I am new to this site and appreciate all your help. I tried to replace a light fixture in one bedroom with a newer, heavier one. The house was built in 1971 and has 2 circuits for all the lights. After turning off the power to the circuit that had the bedroom lights on it, I set about to replace one of the fixtures in a bedroom with a newer, heaver one. I installed a brace and new box and then went up to wire it.
The old fixture box had 3 cables of 12/2 coming into it. With power on, I used my voltage tester on each wire coming into the old box and discovered that all neutrals were hot as well as the blacks in the other cables. However, after I cut the soldered wires off and then checked again each wire with the voltage tester, I discovered that on one of the 3 cables coming in, the black wire was hot, the neutral was not hot (I'll refer to this as "sparky". This neutral had been "made hot" by the soldering of it with a hot wire.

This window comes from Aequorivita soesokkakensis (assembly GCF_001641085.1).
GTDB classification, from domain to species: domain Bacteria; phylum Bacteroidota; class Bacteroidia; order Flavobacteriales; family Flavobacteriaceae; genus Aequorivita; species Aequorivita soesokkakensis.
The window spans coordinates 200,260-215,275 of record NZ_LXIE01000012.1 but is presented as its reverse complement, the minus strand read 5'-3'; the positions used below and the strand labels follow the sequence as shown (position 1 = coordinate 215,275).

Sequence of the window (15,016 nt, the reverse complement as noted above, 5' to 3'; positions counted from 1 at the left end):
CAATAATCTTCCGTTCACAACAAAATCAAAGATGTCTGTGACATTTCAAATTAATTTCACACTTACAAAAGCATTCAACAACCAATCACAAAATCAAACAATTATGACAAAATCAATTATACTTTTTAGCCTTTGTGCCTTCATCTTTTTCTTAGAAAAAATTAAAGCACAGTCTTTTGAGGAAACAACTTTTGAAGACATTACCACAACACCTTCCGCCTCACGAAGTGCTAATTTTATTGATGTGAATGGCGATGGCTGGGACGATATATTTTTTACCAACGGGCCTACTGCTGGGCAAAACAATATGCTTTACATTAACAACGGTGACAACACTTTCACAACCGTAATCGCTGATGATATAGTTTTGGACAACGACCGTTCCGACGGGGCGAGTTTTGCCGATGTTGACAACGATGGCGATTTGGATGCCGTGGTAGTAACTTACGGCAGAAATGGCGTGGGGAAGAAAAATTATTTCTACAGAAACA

So, I went about to connect the 3 cables again, making all three of them all hot like the electrician before me did. To do this it didn't seem to me to matter which wires were wired together since all were going to be hot anyway, right?
So I created two groups, each with one (originally hot) wires and an equal number of white wires and grounded all grounds together to the new metallic box, then made sure to pigtail between the 2 groups. I wasn't particular which wires from which cable went to the 2 groups, since on the old box, each wire was hot anyway. I then tied all grounds to the metalic box.
When I threw the power, the breaker tripped immediately. I am not sure what I failed to understand. But I obviously did something wrong. Any advice would be appreciated.
Here’s 3 photos of the switch loop that I cut out.